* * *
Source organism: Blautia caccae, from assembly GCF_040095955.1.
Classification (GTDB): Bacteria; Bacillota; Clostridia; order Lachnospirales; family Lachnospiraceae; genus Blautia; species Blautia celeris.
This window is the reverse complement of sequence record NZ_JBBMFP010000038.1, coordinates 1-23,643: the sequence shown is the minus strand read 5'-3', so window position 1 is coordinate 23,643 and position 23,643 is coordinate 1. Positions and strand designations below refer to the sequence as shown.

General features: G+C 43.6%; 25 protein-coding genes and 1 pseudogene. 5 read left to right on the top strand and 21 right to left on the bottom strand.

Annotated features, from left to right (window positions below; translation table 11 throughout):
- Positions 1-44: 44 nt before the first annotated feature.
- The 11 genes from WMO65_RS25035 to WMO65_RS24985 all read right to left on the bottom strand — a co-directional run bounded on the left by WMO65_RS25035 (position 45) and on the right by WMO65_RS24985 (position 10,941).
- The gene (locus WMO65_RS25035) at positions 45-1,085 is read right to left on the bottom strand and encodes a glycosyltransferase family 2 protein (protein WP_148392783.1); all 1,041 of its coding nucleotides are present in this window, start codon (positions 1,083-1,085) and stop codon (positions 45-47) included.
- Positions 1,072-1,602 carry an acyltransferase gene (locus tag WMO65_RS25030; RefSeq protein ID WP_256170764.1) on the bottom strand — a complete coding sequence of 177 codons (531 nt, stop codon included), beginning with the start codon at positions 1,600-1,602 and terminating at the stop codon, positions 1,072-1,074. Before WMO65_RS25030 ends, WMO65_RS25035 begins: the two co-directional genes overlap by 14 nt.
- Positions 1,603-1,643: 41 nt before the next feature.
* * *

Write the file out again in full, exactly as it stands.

Source organism: Blautia caccae, from assembly GCF_040095955.1.
Classification (GTDB): Bacteria; Bacillota; Clostridia; order Lachnospirales; family Lachnospiraceae; genus Blautia; species Blautia celeris.
This window is the reverse complement of sequence record NZ_JBBMFP010000038.1, coordinates 1-23,643: the sequence shown is the minus strand read 5'-3', so window position 1 is coordinate 23,643 and position 23,643 is coordinate 1. Positions and strand designations below refer to the sequence as shown.

General features: G+C 43.6%; 25 protein-coding genes and 1 pseudogene. 5 read left to right on the top strand and 21 right to left on the bottom strand.

Annotated features, from left to right (window positions below; translation table 11 throughout):
- Positions 1-44: 44 nt before the first annotated feature.
- The 11 genes from WMO65_RS25035 to WMO65_RS24985 all read right to left on the bottom strand — a co-directional run bounded on the left by WMO65_RS25035 (position 45) and on the right by WMO65_RS24985 (position 10,941).
- The gene (locus WMO65_RS25035) at positions 45-1,085 is read right to left on the bottom strand and encodes a glycosyltransferase family 2 protein (protein WP_148392783.1); all 1,041 of its coding nucleotides are present in this window, start codon (positions 1,083-1,085) and stop codon (positions 45-47) included.
- Positions 1,072-1,602 carry an acyltransferase gene (locus tag WMO65_RS25030; RefSeq protein ID WP_256170764.1) on the bottom strand — a complete coding sequence of 177 codons (531 nt, stop codon included), beginning with the start codon at positions 1,600-1,602 and terminating at the stop codon, positions 1,072-1,074. Before WMO65_RS25030 ends, WMO65_RS25035 begins: the two co-directional genes overlap by 14 nt.
- Positions 1,603-1,643: 41 nt before the next feature.